Saturday, January 19, 2008

Learning PR the hard way

Okay, let's do a bit of clearing up here.

First of all, PR is not "spinning," lying, cheating, flack-ing, or stunt-producing.

PR is not advertising. Nor is it marketing. And it is not "publicity" though most people seem to feel it is exactly that.

And I refuse to be called a press agent because I do so much more than that.

PR is a management function. It's managing communication between an organization and its publics. If you're a nonprofit, I help you send your messages out to the community. In fact, I don't just send the messages. I develop a comprehensive plan so you establish a good relationship with the community, strategies and tactics included. I help you meet your overall goals and objectives. After all, you're not an organization if you don't have a public or publics. That's why it's called "public relations."

If you're a business, I help you build a good profile in the community. In fact, I don't just help you establish a good corporate image; I help you establish a good relationship with the community and your investors/stakeholders and even with your own employees. I'm all about the bottom line. Product launches and special events are tactics I use to meet that bottom line. But I am not advertising.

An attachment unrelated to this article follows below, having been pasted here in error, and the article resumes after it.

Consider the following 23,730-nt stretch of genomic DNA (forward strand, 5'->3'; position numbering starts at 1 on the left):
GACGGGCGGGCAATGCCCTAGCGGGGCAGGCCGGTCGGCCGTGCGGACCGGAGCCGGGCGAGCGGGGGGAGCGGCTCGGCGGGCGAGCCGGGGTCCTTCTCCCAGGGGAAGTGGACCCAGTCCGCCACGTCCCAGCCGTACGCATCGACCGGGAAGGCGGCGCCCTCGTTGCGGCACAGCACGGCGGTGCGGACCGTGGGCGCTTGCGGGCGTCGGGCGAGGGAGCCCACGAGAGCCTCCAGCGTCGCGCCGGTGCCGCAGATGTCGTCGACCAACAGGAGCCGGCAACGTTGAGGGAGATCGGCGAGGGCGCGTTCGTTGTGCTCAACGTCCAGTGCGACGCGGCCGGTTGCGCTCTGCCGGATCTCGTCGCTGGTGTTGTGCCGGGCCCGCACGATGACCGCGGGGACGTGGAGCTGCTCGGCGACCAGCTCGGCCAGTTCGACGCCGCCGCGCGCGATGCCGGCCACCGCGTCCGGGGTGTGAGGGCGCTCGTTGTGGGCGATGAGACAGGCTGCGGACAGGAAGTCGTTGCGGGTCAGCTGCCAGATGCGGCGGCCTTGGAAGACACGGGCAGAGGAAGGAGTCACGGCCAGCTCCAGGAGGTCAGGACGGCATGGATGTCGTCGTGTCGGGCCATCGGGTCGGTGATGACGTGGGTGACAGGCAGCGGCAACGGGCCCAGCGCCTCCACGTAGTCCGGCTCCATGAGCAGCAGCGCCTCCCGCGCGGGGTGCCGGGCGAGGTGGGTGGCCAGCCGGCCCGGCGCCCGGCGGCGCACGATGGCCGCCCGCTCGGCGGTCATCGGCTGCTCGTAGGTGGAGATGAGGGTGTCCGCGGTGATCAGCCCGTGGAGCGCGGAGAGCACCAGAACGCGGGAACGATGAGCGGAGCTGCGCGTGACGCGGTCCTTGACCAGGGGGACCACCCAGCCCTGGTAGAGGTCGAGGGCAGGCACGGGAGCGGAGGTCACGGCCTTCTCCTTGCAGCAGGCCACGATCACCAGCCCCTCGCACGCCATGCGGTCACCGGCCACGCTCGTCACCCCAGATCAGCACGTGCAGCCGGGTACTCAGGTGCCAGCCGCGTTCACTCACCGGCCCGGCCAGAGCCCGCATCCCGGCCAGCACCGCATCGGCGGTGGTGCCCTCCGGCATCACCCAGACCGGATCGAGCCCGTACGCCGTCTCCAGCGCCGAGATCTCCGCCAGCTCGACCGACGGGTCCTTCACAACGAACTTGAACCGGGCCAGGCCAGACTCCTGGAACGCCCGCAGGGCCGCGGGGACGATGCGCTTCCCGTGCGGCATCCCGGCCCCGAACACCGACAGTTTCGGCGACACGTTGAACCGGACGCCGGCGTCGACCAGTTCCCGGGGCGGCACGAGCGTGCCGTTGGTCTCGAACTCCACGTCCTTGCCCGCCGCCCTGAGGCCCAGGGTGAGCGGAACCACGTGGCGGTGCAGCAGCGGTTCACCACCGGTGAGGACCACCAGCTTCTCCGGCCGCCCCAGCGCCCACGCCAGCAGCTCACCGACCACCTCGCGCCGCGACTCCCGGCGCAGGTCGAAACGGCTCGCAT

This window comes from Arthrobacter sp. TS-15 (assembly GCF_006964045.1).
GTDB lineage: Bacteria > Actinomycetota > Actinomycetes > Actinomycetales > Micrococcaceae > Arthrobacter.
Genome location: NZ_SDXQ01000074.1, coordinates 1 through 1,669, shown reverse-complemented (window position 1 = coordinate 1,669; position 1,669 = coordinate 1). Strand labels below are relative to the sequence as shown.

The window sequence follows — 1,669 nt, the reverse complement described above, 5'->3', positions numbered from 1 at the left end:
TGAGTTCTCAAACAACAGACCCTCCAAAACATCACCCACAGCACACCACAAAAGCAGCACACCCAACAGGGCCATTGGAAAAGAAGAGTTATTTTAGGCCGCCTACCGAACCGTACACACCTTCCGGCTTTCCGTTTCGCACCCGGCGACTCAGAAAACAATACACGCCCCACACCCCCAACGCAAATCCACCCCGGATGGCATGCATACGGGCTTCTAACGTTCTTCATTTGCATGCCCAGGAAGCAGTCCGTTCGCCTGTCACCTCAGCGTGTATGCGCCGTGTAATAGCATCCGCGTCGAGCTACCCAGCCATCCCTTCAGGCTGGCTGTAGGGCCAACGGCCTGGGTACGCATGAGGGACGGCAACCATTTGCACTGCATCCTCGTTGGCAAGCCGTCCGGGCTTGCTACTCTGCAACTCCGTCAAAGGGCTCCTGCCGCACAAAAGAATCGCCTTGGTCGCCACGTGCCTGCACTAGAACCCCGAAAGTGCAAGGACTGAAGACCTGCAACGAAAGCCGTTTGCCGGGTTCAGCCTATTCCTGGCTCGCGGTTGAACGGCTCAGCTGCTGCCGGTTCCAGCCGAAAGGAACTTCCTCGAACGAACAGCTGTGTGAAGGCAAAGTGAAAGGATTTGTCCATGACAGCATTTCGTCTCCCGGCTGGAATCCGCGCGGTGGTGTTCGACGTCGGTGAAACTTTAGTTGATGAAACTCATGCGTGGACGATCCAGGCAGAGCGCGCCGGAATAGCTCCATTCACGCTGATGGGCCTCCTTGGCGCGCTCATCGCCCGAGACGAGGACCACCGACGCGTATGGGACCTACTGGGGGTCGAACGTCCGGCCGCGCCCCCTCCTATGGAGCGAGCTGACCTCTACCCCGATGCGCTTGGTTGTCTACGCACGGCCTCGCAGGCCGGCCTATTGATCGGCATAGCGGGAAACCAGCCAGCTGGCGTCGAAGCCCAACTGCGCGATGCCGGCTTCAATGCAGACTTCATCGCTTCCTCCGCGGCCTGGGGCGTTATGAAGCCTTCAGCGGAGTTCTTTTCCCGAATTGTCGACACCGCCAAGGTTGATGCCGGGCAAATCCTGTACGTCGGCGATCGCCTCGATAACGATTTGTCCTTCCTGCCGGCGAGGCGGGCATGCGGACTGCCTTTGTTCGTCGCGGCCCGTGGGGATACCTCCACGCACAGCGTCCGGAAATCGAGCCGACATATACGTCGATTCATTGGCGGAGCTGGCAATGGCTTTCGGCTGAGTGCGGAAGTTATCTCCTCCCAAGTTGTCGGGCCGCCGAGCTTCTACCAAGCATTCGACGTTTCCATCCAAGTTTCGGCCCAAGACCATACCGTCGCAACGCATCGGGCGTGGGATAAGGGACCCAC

If you're in a crisis and have seriously fucked up by putting lead in your toys or something, I step in. I wouldn't work for you if this was something you did intentionally and knowingly have put consumers at risk. I do not "spin" or skew news to your favour but encourage you to be honest and show that you are doing everything in your power to solve your problems, and let stakeholders know about it. I'm actually telling the truth when I send out those press releases.

While there are PR people who do not live up to industry standards of honesty and integrity, most would prefer to practice their profession ethically. That's why there are organizations like the Public Relations Society of America, International Association of Business Communicators and Canadian Public Relations Society. These orgs provide accreditation for practitioners and set the standards for PR practice. Anyone can call themselves publicists or press agents, but PR is so much more. There's:

-media relations
-internal or employee relations
-investor/financial relations
-consumer/customer relations
-community relations
-special events management
-public affairs
-marketing communications
-issues management (proactive)
-crisis communications (reactive)

If you're a small business looking for exposure on the community newspaper, take out an ad. You'll see ink on paper for sure, if that's all you want. You'll have the message exactly the way you want it to be seen. Don't get the false idea that PR ensures good coverage if you said things to the media that can be blown way out of proportion. Case in point:

...So she tried again on her own. Last year, Ms. McKay heard that television newsmagazine "20/20" wanted to interview female CEOs. She got in touch with the show and in an interview revealed that she sometimes kept her cellphone turned on in movie theaters and slept next to her laptop. She assumed she'd be portrayed as a busy business owner.